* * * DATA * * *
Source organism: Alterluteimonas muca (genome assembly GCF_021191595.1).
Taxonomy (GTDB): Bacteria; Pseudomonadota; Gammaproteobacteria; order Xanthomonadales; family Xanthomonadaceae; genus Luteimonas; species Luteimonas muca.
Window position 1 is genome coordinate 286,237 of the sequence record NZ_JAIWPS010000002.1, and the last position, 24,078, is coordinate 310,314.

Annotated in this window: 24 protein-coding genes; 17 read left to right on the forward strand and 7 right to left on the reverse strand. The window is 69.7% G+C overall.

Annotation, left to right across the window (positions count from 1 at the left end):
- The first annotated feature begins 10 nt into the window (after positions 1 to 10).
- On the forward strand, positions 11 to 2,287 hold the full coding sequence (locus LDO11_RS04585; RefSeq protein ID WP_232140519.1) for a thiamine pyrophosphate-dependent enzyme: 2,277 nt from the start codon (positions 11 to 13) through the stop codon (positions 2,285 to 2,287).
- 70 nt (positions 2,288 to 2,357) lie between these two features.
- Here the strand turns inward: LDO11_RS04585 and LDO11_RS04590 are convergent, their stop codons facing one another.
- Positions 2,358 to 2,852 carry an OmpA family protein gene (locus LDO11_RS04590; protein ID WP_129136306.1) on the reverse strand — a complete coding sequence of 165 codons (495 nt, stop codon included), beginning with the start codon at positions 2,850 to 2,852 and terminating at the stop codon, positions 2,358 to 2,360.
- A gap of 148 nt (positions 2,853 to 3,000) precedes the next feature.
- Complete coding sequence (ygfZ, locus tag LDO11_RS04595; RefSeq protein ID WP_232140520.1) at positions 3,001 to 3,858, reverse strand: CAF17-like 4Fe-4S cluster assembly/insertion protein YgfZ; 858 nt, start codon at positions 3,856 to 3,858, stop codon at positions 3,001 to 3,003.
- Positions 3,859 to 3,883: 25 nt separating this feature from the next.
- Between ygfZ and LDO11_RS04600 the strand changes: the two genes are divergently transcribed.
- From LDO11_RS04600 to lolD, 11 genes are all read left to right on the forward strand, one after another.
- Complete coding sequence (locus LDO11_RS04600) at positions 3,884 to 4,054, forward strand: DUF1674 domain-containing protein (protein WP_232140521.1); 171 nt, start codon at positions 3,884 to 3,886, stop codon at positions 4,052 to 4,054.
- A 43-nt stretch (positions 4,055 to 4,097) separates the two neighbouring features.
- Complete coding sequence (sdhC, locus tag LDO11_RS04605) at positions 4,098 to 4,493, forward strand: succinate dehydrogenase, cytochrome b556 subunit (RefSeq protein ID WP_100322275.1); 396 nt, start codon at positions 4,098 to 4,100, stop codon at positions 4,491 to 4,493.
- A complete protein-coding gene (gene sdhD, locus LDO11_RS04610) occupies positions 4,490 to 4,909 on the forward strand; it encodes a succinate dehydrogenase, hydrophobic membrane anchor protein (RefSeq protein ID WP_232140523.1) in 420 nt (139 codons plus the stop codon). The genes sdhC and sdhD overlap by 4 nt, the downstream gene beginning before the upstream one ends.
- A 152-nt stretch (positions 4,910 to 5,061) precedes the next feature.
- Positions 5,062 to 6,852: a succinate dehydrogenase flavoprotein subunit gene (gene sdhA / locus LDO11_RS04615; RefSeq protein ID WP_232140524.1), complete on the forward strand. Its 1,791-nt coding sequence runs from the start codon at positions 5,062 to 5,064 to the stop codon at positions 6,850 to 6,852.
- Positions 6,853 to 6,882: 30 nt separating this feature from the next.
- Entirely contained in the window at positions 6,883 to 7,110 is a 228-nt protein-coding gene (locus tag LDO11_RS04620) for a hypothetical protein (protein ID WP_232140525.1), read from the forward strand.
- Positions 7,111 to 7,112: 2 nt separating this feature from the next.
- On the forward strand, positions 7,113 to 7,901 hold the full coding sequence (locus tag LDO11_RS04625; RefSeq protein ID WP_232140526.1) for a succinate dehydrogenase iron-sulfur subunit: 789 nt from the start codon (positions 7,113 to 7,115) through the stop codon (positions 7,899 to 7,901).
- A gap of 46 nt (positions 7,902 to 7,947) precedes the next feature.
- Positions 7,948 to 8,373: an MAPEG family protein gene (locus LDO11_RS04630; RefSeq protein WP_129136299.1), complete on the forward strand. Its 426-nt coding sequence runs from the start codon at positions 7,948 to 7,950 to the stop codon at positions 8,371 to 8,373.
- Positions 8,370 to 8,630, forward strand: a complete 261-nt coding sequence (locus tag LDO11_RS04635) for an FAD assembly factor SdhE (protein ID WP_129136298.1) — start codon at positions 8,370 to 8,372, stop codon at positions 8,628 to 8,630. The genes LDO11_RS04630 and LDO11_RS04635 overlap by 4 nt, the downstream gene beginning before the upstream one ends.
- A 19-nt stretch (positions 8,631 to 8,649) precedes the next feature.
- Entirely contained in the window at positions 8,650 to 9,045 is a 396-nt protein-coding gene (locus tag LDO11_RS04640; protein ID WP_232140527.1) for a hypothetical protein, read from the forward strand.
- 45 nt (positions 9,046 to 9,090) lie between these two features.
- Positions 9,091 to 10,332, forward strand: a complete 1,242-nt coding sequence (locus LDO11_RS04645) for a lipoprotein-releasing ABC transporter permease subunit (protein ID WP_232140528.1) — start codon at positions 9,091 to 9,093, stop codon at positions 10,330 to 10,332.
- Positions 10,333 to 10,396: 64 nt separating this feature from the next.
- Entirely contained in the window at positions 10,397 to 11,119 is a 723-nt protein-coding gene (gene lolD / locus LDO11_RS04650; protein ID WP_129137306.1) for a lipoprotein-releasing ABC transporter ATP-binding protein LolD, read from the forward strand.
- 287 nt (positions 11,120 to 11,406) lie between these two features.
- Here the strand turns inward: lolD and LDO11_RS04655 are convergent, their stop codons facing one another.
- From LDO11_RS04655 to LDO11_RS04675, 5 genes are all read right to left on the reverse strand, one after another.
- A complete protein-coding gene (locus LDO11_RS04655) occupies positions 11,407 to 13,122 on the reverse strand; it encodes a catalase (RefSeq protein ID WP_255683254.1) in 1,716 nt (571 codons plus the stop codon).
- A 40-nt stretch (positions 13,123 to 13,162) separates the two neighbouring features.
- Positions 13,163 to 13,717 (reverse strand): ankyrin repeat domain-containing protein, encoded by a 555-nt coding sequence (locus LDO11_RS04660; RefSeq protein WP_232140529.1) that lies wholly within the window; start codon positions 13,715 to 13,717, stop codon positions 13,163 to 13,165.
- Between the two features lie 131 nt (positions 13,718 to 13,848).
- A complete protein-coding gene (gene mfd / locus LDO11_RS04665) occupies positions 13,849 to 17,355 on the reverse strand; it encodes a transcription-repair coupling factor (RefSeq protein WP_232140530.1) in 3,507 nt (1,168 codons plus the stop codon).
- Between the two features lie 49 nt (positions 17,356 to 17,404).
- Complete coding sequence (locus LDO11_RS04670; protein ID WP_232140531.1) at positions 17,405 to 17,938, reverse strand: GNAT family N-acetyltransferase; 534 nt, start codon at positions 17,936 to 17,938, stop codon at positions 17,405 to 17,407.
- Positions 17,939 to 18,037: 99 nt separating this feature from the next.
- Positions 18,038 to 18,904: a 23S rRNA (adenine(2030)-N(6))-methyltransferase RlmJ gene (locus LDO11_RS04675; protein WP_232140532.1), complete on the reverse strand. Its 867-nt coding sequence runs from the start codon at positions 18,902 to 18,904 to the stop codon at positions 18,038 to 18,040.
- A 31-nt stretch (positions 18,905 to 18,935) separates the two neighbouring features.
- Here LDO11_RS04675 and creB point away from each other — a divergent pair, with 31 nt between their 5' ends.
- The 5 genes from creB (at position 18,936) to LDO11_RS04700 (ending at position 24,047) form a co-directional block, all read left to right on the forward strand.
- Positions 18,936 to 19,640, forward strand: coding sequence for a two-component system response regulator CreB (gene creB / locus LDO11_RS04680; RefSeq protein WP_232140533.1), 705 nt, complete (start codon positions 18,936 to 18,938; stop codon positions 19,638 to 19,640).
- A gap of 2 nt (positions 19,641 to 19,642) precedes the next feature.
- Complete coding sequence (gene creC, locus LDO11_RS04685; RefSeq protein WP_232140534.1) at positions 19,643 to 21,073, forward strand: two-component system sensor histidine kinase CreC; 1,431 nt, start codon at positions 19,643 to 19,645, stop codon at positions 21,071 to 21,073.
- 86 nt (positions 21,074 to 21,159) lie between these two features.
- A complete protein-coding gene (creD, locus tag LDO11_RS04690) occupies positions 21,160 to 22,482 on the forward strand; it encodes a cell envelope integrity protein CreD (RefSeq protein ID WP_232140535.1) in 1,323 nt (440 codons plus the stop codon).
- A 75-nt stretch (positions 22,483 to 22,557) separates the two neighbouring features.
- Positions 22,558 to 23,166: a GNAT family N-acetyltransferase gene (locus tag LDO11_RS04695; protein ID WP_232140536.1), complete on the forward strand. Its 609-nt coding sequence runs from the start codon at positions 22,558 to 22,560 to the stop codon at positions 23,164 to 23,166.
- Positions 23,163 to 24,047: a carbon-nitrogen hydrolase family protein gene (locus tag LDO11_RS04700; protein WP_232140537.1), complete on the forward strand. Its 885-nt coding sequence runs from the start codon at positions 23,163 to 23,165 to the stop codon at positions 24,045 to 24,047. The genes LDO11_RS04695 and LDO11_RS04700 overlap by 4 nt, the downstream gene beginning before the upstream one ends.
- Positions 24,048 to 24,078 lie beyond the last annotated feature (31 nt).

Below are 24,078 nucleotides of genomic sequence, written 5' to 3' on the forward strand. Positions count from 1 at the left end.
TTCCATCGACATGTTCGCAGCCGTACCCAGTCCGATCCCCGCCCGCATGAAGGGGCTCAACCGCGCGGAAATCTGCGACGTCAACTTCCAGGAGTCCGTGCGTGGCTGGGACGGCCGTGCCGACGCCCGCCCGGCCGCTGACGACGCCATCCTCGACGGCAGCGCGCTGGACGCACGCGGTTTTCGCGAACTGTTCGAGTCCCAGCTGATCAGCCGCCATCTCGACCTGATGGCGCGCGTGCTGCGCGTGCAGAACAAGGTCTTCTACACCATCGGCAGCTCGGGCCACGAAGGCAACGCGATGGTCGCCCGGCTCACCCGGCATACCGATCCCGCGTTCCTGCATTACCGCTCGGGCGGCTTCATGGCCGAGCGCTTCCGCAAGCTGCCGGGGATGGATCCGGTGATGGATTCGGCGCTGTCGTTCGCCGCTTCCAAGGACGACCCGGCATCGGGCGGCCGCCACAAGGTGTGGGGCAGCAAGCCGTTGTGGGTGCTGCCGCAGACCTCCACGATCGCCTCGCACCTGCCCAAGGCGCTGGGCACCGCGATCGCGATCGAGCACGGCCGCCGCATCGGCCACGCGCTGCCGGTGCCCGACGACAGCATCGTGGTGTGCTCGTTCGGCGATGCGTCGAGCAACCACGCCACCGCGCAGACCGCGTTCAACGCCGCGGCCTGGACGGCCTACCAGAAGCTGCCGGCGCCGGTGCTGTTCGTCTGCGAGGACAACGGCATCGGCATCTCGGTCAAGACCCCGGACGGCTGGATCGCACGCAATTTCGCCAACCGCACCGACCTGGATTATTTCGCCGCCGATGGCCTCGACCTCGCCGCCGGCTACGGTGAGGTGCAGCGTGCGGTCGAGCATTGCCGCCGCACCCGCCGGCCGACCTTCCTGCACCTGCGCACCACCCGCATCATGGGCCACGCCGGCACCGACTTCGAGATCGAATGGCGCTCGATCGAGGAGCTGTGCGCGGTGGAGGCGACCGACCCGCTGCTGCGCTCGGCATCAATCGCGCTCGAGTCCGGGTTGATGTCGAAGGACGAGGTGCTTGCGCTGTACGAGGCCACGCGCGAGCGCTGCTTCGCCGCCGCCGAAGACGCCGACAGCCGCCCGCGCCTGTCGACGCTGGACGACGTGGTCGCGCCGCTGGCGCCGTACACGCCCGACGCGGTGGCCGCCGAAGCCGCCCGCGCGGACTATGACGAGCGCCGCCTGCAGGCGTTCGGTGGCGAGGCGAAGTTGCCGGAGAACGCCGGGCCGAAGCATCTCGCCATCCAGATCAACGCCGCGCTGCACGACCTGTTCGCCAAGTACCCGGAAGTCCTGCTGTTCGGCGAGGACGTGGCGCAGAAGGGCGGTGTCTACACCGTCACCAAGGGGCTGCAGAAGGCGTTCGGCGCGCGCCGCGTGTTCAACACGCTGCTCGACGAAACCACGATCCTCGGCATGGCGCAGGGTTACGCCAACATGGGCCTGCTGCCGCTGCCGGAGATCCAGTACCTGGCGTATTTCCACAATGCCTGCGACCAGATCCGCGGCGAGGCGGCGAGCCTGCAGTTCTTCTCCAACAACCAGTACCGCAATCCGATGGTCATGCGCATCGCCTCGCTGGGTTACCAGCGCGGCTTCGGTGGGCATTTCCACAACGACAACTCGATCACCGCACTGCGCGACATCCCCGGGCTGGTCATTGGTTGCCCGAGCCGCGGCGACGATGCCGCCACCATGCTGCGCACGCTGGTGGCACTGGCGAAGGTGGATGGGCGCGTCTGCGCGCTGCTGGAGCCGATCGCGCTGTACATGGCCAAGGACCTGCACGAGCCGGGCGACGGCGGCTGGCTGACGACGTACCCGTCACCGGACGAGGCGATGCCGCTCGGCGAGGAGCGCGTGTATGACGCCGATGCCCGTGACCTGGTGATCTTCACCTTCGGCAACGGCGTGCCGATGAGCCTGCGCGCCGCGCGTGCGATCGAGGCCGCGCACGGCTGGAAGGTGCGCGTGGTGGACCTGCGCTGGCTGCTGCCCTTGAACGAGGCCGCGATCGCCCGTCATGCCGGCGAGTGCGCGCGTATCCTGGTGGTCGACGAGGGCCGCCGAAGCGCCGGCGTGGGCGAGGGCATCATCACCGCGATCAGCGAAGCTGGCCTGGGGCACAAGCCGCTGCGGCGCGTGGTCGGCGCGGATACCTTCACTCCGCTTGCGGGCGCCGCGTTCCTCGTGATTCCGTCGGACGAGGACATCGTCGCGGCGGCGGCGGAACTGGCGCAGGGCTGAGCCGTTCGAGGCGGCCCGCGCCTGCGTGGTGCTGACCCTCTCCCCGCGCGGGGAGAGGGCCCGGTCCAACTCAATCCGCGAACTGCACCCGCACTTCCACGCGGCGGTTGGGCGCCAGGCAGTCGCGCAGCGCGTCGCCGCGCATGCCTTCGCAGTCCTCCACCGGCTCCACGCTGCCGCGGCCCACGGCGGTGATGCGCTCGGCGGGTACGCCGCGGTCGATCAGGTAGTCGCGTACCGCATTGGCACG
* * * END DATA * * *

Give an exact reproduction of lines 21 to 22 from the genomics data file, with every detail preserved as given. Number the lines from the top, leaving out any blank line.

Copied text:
- Positions 5,062 to 6,852: a succinate dehydrogenase flavoprotein subunit gene (gene sdhA / locus LDO11_RS04615; RefSeq protein ID WP_232140524.1), complete on the forward strand. Its 1,791-nt coding sequence runs from the start codon at positions 5,062 to 5,064 to the stop codon at positions 6,850 to 6,852.
- Positions 6,853 to 6,882: 30 nt separating this feature from the next.